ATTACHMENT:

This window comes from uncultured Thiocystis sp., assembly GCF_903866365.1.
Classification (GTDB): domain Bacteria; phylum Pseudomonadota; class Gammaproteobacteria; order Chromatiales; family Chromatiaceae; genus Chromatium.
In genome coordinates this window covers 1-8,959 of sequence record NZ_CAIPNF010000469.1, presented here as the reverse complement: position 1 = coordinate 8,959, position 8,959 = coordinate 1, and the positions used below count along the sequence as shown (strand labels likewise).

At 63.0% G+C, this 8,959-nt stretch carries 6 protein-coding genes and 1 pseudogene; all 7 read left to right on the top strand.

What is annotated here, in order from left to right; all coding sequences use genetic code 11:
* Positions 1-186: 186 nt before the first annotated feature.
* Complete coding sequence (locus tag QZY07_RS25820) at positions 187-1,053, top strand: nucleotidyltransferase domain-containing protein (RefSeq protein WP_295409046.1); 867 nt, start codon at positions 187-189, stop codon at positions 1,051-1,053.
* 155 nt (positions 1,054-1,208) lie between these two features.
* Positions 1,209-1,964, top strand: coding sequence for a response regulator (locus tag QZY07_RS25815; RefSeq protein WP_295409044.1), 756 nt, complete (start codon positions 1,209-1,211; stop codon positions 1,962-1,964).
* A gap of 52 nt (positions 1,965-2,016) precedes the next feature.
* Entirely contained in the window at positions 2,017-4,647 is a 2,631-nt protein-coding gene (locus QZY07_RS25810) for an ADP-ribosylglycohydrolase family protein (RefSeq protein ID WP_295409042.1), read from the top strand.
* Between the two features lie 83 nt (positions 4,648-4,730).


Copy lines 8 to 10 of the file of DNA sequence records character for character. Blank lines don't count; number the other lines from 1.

* 155 nt (positions 1,054-1,208) lie between these two features.
* Positions 1,209-1,964, top strand: coding sequence for a response regulator (locus tag QZY07_RS25815; RefSeq protein WP_295409044.1), 756 nt, complete (start codon positions 1,209-1,211; stop codon positions 1,962-1,964).
* A gap of 52 nt (positions 1,965-2,016) precedes the next feature.